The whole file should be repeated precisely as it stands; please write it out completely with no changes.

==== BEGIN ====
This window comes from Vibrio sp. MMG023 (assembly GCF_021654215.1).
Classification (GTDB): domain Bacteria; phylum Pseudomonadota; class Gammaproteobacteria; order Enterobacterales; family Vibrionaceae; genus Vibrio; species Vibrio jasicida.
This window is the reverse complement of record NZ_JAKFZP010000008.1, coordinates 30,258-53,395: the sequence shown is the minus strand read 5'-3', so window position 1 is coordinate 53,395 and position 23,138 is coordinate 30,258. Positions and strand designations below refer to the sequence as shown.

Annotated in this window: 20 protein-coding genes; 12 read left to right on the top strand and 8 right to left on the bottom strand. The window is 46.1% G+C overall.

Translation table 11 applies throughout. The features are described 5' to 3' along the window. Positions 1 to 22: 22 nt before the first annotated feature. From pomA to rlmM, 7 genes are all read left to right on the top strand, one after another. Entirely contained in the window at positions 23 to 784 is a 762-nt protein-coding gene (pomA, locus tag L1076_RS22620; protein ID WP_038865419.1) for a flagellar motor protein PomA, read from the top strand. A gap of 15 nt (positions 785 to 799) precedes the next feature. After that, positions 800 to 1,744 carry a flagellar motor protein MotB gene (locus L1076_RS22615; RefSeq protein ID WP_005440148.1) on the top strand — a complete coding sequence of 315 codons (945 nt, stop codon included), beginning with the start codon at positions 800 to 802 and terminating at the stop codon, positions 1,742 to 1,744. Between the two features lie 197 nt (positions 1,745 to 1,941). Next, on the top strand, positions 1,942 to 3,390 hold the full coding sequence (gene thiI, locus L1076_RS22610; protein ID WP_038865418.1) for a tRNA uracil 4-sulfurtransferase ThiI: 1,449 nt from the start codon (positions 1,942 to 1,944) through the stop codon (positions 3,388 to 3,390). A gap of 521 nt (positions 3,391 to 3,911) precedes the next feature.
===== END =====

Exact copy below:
This window comes from Vibrio sp. MMG023 (assembly GCF_021654215.1).
Classification (GTDB): domain Bacteria; phylum Pseudomonadota; class Gammaproteobacteria; order Enterobacterales; family Vibrionaceae; genus Vibrio; species Vibrio jasicida.
This window is the reverse complement of record NZ_JAKFZP010000008.1, coordinates 30,258-53,395: the sequence shown is the minus strand read 5'-3', so window position 1 is coordinate 53,395 and position 23,138 is coordinate 30,258. Positions and strand designations below refer to the sequence as shown.

Annotated in this window: 20 protein-coding genes; 12 read left to right on the top strand and 8 right to left on the bottom strand. The window is 46.1% G+C overall.

Translation table 11 applies throughout. The features are described 5' to 3' along the window. Positions 1 to 22: 22 nt before the first annotated feature. From pomA to rlmM, 7 genes are all read left to right on the top strand, one after another. Entirely contained in the window at positions 23 to 784 is a 762-nt protein-coding gene (pomA, locus tag L1076_RS22620; protein ID WP_038865419.1) for a flagellar motor protein PomA, read from the top strand. A gap of 15 nt (positions 785 to 799) precedes the next feature. After that, positions 800 to 1,744 carry a flagellar motor protein MotB gene (locus L1076_RS22615; RefSeq protein ID WP_005440148.1) on the top strand — a complete coding sequence of 315 codons (945 nt, stop codon included), beginning with the start codon at positions 800 to 802 and terminating at the stop codon, positions 1,742 to 1,744. Between the two features lie 197 nt (positions 1,745 to 1,941). Next, on the top strand, positions 1,942 to 3,390 hold the full coding sequence (gene thiI, locus L1076_RS22610; protein ID WP_038865418.1) for a tRNA uracil 4-sulfurtransferase ThiI: 1,449 nt from the start codon (positions 1,942 to 1,944) through the stop codon (positions 3,388 to 3,390). A gap of 521 nt (positions 3,391 to 3,911) precedes the next feature.